A. The question is, how does an STU pay for a vehicle. STUs have to pay for the upkeep. They have to pay the salaries of their staff. So, how do they modernise themselves. Their strategy is to squeeze the so-called golden goose. Manufacturers are called, asked to quote and meet on the price. Every time there is a price meet, it comes down to the comfort offered. If the specification is unified, and every one has to offer a product meeting these, then it is an interesting challenge. There is a need to ensure that a common man feels like getting into the bus. Look at England. We have a brand there called Optare. Look at the people travelling in these buses. Most are in the upper range of 50 plus. For the elderly, this has become the most viable option because the buses are comfortable and safe. They are elderly friendly. People prefer buses over cars. I have a whole host of buses in the upper and luxury end. I can take them higher up where they contain super air-conditioners. As a market leader, the need is to look at numbers. To be in the Top five globally, I also have to look at the world market.
Q. How do you look at the inter-city coach segment in view of the growth in infrastructure?
A. This segment is 600 units strong. Look at the number of players participating in the segment. It is a nice showcase of capability. Will one be profitable after doing the investment? If there’s a player who has a product in the rest of the world, brings it to India and positions it, it is easy for him. For a new player to invest and aim to grab 10 per cent of the market it is not economically viable. However you look at the potential, and if the government redefines national permits, the market will grow. As a manufacturer, my stand is, I have a product that I can make. I have a good understanding of the market and can respond quickly. In the next few months or by the end of this year (2016), we will launch a coach. An interesting part is, manufacturers like Volvo changed the perception such that the engine would need to be overhauled after 10 lakh kms. Take a gearbox and overhaul it once in the lifetime of the vehicle. The game has changed. The coach is here to stay. We have a rear-engine vehicle but as of current, a front-engine vehicle is preferred. I want to be among the top five in the world; I have to be the number-one in the country, and I have to show that I am capable. People are yet to understand the cost of operation. Funding is a challenge, and it is necessary that the government works towards financing the operators. If the funding challenge is dealt with, the market will open up.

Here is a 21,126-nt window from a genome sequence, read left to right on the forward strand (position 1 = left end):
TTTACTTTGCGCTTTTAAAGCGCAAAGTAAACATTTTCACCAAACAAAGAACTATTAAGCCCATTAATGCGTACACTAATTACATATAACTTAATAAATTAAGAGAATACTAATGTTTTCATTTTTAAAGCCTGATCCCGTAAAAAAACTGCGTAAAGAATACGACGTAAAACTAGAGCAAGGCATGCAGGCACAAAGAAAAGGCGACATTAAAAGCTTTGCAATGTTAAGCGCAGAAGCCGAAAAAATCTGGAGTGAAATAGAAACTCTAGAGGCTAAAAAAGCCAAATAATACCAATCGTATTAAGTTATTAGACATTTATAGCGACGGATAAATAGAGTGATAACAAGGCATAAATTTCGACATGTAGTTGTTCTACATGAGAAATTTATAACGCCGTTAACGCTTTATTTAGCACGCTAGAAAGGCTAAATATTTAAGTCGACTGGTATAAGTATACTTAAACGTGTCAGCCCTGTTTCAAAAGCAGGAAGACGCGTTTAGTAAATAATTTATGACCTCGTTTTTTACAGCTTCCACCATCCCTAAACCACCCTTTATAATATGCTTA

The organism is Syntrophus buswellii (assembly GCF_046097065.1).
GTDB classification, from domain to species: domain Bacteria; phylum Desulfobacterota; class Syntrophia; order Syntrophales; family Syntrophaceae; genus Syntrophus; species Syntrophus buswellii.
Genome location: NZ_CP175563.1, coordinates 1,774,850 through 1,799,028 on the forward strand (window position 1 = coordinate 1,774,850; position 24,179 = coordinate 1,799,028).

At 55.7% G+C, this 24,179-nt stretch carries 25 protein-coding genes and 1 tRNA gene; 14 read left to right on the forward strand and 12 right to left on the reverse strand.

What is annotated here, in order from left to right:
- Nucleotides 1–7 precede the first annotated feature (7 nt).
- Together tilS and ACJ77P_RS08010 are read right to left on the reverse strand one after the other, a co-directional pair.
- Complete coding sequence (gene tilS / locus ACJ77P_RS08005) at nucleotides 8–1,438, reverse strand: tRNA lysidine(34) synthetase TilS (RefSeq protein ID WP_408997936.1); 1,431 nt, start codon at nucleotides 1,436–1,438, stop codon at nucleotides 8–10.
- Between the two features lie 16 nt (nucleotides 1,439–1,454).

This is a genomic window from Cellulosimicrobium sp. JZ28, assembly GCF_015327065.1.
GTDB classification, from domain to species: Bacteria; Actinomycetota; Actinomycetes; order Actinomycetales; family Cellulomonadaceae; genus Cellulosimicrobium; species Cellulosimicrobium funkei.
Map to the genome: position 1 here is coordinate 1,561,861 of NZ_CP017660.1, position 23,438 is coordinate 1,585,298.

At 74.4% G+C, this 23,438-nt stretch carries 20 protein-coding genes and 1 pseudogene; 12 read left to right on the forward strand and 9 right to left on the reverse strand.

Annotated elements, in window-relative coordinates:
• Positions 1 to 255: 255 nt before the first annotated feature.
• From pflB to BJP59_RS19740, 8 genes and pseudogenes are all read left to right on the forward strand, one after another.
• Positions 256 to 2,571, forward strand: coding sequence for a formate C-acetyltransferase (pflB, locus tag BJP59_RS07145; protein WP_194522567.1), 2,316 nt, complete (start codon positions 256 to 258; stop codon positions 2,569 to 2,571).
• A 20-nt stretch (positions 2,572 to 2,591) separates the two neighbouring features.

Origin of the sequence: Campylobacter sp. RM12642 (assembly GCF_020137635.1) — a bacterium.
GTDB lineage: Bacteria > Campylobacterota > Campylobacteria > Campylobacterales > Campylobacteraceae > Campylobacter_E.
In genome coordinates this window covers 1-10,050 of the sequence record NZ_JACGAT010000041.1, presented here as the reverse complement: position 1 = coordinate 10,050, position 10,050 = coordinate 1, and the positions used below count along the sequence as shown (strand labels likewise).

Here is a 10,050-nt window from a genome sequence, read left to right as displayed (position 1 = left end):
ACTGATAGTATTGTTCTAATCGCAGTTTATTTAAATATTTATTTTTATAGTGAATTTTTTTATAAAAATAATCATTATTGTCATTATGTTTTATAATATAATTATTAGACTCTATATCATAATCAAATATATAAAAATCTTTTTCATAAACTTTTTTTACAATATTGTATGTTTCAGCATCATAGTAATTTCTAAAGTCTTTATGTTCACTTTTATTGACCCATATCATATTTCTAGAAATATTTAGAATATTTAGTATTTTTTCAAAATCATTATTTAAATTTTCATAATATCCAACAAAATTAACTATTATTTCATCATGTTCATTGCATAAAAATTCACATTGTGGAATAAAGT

Q. Would the coach be made by Global TVS?
A. Yes, the new bus will be made by Global TVS. I want to ensure capacity fulfillment. I have a plant in Alwar. I have a plant in Viralimalai. Both these plants should meet the demand of north and south. The Alwar plant does 60 vehicles a day, and can be made to produce 20-22 more vehicles a day. Four to six coaches can be made. Expansion is on, and if the industry shifts by 18 to 20 per cent, or if Ashok Leyland is successful in growing the export market considerably, which it wants to, the hike in capacity will come handy.
BRTS is an option for certain scenarios. It takes out a lot of small cars from the roads; reduces congestion, and makes an economical option.